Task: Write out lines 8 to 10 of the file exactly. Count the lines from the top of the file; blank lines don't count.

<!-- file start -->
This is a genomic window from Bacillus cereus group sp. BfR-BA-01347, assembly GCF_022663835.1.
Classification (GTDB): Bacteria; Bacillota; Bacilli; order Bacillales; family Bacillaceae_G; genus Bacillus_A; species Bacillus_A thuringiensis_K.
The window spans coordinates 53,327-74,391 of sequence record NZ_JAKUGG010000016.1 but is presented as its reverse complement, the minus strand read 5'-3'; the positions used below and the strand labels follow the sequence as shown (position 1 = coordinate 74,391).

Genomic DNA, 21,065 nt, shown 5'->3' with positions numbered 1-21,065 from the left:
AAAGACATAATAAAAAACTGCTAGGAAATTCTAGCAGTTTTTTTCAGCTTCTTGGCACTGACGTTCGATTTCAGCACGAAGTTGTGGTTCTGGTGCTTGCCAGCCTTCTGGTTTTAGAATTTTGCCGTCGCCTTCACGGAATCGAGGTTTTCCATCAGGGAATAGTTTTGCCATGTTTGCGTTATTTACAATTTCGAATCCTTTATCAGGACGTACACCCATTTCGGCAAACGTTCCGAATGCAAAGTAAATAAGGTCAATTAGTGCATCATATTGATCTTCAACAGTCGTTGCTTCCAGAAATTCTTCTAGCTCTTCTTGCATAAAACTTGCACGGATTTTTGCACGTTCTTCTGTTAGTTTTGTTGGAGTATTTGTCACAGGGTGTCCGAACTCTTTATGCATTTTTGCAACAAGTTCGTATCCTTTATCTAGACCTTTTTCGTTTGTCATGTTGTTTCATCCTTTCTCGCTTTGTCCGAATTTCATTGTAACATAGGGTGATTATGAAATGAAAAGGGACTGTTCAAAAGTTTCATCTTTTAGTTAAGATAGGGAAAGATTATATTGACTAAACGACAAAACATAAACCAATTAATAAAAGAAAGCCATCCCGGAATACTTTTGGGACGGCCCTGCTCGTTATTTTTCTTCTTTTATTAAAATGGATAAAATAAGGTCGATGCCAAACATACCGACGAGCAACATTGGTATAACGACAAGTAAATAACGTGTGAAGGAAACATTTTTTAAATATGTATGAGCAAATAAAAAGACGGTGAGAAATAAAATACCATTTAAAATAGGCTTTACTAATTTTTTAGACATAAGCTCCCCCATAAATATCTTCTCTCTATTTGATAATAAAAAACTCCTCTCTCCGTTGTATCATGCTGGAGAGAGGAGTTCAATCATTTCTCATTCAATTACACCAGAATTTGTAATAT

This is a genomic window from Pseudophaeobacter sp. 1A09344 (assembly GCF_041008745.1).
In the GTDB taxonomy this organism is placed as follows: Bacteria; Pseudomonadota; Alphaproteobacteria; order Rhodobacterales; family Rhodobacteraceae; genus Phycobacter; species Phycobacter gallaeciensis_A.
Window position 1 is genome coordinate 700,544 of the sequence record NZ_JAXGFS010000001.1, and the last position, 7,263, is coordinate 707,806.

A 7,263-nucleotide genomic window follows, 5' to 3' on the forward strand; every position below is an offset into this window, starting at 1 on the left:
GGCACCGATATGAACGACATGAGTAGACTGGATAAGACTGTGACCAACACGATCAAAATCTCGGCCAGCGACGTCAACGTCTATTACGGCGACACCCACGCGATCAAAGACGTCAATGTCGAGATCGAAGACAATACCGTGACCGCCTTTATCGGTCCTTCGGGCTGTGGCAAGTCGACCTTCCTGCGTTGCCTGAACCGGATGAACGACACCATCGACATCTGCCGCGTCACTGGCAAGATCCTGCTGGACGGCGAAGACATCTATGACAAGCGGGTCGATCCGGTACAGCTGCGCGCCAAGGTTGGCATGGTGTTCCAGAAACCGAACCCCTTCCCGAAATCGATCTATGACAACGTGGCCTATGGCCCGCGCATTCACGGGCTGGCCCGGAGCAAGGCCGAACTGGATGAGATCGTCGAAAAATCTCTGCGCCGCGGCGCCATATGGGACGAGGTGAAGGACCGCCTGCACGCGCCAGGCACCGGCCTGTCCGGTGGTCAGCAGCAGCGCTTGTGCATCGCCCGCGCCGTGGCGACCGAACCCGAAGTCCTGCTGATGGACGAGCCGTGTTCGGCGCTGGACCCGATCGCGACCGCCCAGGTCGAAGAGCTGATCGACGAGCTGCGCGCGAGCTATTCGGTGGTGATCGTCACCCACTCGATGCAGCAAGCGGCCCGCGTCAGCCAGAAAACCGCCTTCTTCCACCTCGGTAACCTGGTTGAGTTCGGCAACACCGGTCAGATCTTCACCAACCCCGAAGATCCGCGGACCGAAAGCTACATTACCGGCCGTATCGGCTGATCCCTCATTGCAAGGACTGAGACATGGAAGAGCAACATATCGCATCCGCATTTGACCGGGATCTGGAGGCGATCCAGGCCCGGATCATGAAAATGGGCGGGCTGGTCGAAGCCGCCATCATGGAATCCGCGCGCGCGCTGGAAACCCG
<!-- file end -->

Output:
Window position 1 is genome coordinate 700,544 of the sequence record NZ_JAXGFS010000001.1, and the last position, 7,263, is coordinate 707,806.

A 7,263-nucleotide genomic window follows, 5' to 3' on the forward strand; every position below is an offset into this window, starting at 1 on the left:
GGCACCGATATGAACGACATGAGTAGACTGGATAAGACTGTGACCAACACGATCAAAATCTCGGCCAGCGACGTCAACGTCTATTACGGCGACACCCACGCGATCAAAGACGTCAATGTCGAGATCGAAGACAATACCGTGACCGCCTTTATCGGTCCTTCGGGCTGTGGCAAGTCGACCTTCCTGCGTTGCCTGAACCGGATGAACGACACCATCGACATCTGCCGCGTCACTGGCAAGATCCTGCTGGACGGCGAAGACATCTATGACAAGCGGGTCGATCCGGTACAGCTGCGCGCCAAGGTTGGCATGGTGTTCCAGAAACCGAACCCCTTCCCGAAATCGATCTATGACAACGTGGCCTATGGCCCGCGCATTCACGGGCTGGCCCGGAGCAAGGCCGAACTGGATGAGATCGTCGAAAAATCTCTGCGCCGCGGCGCCATATGGGACGAGGTGAAGGACCGCCTGCACGCGCCAGGCACCGGCCTGTCCGGTGGTCAGCAGCAGCGCTTGTGCATCGCCCGCGCCGTGGCGACCGAACCCGAAGTCCTGCTGATGGACGAGCCGTGTTCGGCGCTGGACCCGATCGCGACCGCCCAGGTCGAAGAGCTGATCGACGAGCTGCGCGCGAGCTATTCGGTGGTGATCGTCACCCACTCGATGCAGCAAGCGGCCCGCGTCAGCCAGAAAACCGCCTTCTTCCACCTCGGTAACCTGGTTGAGTTCGGCAACACCGGTCAGATCTTCACCAACCCCGAAGATCCGCGGACCGAAAGCTACATTACCGGCCGTATCGGCTGATCCCTCATTGCAAGGACTGAGACATGGAAGAGCAACATATCGCATCCGCATTTGACCGGGATCTGGAGGCGATCCAGGCCCGGATCATGAAAATGGGCGGGCTGGTCGAAGCCGCCATCATGGAATCCGCGCGCGCGCTGGAAACCCG